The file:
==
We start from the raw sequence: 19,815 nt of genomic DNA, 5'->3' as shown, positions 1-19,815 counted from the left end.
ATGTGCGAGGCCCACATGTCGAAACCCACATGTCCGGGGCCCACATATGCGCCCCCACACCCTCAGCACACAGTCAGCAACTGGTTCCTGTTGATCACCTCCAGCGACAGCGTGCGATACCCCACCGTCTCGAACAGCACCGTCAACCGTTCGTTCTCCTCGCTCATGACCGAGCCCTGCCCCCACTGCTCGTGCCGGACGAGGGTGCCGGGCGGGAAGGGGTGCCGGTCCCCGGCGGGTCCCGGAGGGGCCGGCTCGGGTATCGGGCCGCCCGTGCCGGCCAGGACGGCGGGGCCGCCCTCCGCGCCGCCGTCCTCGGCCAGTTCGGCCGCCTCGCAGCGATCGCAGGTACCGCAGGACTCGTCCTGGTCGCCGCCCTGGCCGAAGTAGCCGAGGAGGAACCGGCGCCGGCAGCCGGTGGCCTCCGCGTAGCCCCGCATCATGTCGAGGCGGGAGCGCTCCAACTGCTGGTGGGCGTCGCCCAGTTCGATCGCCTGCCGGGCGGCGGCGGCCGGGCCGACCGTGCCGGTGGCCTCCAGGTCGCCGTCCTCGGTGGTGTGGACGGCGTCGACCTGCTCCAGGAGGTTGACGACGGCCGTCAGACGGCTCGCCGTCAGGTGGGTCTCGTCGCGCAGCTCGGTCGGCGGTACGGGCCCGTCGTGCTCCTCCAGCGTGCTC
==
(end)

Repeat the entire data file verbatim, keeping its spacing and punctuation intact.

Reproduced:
We start from the raw sequence: 19,815 nt of genomic DNA, 5'->3' as shown, positions 1-19,815 counted from the left end.
ATGTGCGAGGCCCACATGTCGAAACCCACATGTCCGGGGCCCACATATGCGCCCCCACACCCTCAGCACACAGTCAGCAACTGGTTCCTGTTGATCACCTCCAGCGACAGCGTGCGATACCCCACCGTCTCGAACAGCACCGTCAACCGTTCGTTCTCCTCGCTCATGACCGAGCCCTGCCCCCACTGCTCGTGCCGGACGAGGGTGCCGGGCGGGAAGGGGTGCCGGTCCCCGGCGGGTCCCGGAGGGGCCGGCTCGGGTATCGGGCCGCCCGTGCCGGCCAGGACGGCGGGGCCGCCCTCCGCGCCGCCGTCCTCGGCCAGTTCGGCCGCCTCGCAGCGATCGCAGGTACCGCAGGACTCGTCCTGGTCGCCGCCCTGGCCGAAGTAGCCGAGGAGGAACCGGCGCCGGCAGCCGGTGGCCTCCGCGTAGCCCCGCATCATGTCGAGGCGGGAGCGCTCCAACTGCTGGTGGGCGTCGCCCAGTTCGATCGCCTGCCGGGCGGCGGCGGCCGGGCCGACCGTGCCGGTGGCCTCCAGGTCGCCGTCCTCGGTGGTGTGGACGGCGTCGACCTGCTCCAGGAGGTTGACGACGGCCGTCAGACGGCTCGCCGTCAGGTGGGTCTCGTCGCGCAGCTCGGTCGGCGGTACGGGCCCGTCGTGCTCCTCCAGCGTGCTC